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How to achieve freedom with business process improvement.

Published 5 May, 2022
Tasbih Amin
Written by Tasbih Amin

There is a myriad of reasons why entrepreneurs start their own businesses, but the one common purpose they would unanimously agree on is attaining freedom through the work they do. As a business owner, you set up your own rules and your own hours. You are, after all, the boss. Achieving this kind of freedom is, however, tricky to attain, and no one knows this better than Anne Hill. 


After 15 years of working as a physical therapist, Anne Hill decided to leave the profession as a result of burnout and start her own business. Learning how to navigate the challenges and trials of entrepreneurship, Anne started Hilltop Virtual Solutions and is now helping other business owners create agencies that allow them to thrive in their zone of genius. Business owners who work with Anne are able to provide the highest level of service to their clients, creating a trickle-down effect. Anne realizes how much of a correlation there is between the health of a business owner and the health of a business. Drawing from her experience as a physical therapist, she is able to help business owners see the end results and build processes to achieve their major goals. After working with Anne, business owners work in the most efficient way to streamline and run their business - saving them time, money and frustration. 


In our latest episode of “In Systems We Trust”, Anne shares her wealth of knowledge on better decision making through business process improvement. 



Achieving freedom through time management.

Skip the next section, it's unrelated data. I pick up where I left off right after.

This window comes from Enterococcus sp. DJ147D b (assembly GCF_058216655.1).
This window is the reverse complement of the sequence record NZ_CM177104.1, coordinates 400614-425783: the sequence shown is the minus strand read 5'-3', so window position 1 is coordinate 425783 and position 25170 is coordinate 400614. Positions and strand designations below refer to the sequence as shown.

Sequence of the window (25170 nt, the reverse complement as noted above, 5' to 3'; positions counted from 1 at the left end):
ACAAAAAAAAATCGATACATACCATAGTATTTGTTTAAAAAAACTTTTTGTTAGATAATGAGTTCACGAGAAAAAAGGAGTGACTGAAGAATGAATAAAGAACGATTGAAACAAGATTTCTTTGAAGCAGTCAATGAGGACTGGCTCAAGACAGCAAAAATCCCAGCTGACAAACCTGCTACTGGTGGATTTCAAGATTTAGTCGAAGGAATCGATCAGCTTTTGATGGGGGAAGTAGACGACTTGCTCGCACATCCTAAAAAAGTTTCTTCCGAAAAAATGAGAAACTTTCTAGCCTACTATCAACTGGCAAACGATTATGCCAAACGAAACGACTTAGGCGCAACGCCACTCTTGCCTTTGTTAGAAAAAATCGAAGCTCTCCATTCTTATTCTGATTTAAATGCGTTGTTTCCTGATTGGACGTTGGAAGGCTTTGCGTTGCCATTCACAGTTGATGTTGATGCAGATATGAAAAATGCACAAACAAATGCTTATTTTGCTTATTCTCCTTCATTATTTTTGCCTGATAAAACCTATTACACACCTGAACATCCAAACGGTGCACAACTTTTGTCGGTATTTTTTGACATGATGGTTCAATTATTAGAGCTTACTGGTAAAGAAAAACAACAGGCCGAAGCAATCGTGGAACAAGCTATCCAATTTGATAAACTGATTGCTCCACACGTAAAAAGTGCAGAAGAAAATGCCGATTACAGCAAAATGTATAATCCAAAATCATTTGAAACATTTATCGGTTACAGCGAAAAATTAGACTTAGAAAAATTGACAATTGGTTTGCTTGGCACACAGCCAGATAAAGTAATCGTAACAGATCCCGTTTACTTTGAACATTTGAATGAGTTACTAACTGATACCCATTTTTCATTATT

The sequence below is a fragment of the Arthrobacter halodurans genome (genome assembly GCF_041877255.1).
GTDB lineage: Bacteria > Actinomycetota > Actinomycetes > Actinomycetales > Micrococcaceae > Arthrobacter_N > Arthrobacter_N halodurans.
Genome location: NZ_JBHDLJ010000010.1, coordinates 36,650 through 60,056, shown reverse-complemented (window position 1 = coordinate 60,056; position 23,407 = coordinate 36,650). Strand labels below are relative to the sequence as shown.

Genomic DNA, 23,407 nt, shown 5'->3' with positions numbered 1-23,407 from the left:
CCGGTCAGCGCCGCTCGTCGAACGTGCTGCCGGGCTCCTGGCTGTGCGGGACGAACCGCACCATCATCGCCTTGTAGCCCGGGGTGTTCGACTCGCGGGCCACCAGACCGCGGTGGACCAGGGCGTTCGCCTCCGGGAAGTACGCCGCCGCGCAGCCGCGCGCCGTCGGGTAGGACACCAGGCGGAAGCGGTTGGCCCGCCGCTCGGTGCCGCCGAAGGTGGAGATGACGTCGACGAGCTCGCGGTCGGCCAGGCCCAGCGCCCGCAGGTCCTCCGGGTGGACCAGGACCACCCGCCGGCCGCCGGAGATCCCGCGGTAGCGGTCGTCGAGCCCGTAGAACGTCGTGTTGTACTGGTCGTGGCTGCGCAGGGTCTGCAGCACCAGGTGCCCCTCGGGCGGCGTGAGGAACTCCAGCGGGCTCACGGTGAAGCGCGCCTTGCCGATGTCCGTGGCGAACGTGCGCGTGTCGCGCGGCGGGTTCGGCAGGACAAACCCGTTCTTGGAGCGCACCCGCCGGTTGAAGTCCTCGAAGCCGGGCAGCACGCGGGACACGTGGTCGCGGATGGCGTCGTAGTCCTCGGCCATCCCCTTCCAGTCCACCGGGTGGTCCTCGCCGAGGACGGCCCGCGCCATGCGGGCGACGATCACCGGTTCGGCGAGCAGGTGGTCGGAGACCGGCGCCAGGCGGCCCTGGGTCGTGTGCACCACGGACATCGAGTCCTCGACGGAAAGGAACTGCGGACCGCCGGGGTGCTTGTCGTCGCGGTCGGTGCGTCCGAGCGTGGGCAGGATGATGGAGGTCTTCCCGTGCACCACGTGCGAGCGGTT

According to Anne Hill, the definition of freedom varies from one business owner to another. One might want to be able to pick their children up from school, while another seeks freedom in the reduced amount of meetings. Determining the client’s definition of freedom starts with visualizing what their ideal calendar should look like and what are the things they want to be able to do. After that, Anne is able to establish a plan to set up boundaries and processes that will ultimately provide the client with the freedom they aim to achieve.  


Time management is a key component in building up the client’s ideal calendar. One of the biggest issues business owners face is the lack of clarity on what needs to be done, and where they should spend their time and energy. The root cause for this problem is the absence of structure in one’s daily and weekly work routine. Oftentimes, people jump from one task to another, hop on calls and sit in one long meeting after the other. This back and forth shifting between activities that require different brain spaces can be very distracting and time-consuming. This is why Anne suggests dividing activities into buckets and assigning certain days within the week for these activities. For instance, scheduling client and sales calls on Tuesdays and Thursdays, moving team meetings to Monday mornings, while dedicating Wednesdays to deep-work and Fridays to administrative activities. This way, one can focus on one set of activities for a longer stretch of time without interruption.